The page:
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Karzai, Musharraf talk terror

  • Story Highlights
  • Afghan president travels to Pakistan to meet with counterpart and others
  • Two-day visit discuss terrorism in Afghanistan and Pakistan
  • Karzai also expected to me former PM Benazir Bhutto
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(CNN) -- Afghan President Hamid Karzai and his Pakistani counterpart Pervez Musharraf met Wednesday to try to mend rifts over how to tackle terrorism across their countries' borders amid accusations that neither side was doing enough.

Afghan President Hamid Karzai waves as he arrives at Chaklala Airbase in Rawalpindi.

Karzai was on a two-day visit to the Pakistani capital Islamabad that will include meetings with political and business leaders, Karzai's office said. Musharraf will host a state banquet in the Afghan leader's honor Wednesday night.

At a joint news conference following their first meeting, Musharraf said "the key to enhancing our capability against terrorists and extremists is intelligence cooperation.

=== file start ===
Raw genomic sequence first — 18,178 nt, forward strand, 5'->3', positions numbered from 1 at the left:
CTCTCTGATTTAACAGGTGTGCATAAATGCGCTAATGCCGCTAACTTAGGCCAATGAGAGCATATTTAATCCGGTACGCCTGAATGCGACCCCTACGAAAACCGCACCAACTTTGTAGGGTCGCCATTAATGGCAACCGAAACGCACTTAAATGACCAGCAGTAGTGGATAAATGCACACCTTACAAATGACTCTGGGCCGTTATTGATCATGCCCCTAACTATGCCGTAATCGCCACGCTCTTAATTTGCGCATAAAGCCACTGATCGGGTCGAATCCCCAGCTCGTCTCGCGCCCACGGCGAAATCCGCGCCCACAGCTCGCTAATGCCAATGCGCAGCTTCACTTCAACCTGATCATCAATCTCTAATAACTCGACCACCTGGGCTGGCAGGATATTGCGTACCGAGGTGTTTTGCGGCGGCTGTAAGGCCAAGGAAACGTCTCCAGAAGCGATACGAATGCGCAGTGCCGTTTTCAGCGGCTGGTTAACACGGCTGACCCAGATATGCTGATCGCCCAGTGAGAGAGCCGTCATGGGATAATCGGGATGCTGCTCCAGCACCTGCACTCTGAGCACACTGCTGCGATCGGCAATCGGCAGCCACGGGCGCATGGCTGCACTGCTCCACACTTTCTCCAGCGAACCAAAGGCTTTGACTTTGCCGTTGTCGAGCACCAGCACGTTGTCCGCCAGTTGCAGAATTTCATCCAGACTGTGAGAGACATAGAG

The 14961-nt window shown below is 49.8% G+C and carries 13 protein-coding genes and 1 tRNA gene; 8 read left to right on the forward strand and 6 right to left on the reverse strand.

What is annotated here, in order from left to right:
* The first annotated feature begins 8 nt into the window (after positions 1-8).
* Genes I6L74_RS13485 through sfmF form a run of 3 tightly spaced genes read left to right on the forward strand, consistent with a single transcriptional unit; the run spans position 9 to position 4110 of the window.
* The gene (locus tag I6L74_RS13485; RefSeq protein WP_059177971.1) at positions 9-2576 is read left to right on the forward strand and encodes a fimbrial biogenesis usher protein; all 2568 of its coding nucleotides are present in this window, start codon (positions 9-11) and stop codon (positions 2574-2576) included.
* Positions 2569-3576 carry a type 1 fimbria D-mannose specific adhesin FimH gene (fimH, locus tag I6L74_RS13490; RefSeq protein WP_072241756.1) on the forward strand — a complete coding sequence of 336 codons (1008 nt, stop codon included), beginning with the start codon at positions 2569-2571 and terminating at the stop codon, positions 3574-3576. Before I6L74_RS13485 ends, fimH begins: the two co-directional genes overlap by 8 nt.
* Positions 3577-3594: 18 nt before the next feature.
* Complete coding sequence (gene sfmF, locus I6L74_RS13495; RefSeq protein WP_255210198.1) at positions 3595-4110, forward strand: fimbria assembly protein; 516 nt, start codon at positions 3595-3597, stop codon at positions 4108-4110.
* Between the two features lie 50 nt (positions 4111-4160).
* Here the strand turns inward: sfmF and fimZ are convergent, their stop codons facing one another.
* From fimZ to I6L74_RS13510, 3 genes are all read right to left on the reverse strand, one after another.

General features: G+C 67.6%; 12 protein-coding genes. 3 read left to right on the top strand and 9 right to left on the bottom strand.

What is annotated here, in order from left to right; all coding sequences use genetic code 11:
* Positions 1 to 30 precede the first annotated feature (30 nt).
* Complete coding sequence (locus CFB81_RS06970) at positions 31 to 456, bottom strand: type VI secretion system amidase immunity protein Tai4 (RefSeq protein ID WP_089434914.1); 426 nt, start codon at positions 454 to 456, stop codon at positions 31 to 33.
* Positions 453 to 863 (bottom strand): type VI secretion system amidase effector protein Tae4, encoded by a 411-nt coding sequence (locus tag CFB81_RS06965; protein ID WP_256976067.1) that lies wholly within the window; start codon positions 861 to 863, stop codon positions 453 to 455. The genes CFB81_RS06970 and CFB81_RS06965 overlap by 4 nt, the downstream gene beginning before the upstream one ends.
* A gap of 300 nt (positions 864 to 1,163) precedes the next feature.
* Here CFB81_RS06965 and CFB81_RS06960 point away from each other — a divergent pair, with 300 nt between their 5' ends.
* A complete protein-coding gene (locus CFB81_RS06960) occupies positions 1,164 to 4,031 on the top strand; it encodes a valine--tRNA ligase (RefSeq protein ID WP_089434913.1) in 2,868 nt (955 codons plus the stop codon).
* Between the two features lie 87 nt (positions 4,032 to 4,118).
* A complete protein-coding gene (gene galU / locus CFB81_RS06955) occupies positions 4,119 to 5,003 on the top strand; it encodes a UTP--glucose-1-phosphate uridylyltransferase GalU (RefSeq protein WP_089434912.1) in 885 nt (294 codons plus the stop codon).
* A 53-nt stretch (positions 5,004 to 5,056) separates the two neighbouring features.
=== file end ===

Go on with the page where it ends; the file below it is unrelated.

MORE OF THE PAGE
"The two intelligence agencies on both sides must cooperate more strongly if we are to deal with terrorists and extremists more effectively," Musharraf said. He also said both countries must cooperate more on border control measures.

The controversy over Pakistan's madrassas did not come up at the news conference, but Karzai earlier said closing the religious schools was a key to ridding Afghanistan of terror groups like the Taliban.

In a CNN interview December 15, Karzai said the madrassas "are not religious schools. (They are) actually training camps, training grounds for terrorists, who take desperate young people mostly without families and brainwash them."

In his own interview with CNN, Musharraf disputed Karzai's suggestion that some terrorists make their way across the border from Pakistan into Afghanistan.

"They may come into Pakistan and get some sanctuaries here, hide here, recuperate here and go back," Musharraf said. "But the real support, the real backbone of everything that is happening there is in Afghanistan."

Karzai's spokesman said he would also meet with former Pakistan Prime Minister Benazir Bhutto, who returned to Pakistan in October after eight years in exile. Bhutto is expected to participate in the parliamentary election, hoping for a third term as prime minister.

The Afghan president will meet with Pakistan's caretaker Prime Minister Mohammadmian Soomro and attend a luncheon before departing for Kabul Thursday afternoon, the Pakistan Foreign Ministry said. E-mail to a friend E-mail to a friend

All About Pervez MusharrafHamid KarzaiAfghanistan WarBenazir BhuttoAfghanistanTerrorismPakistan

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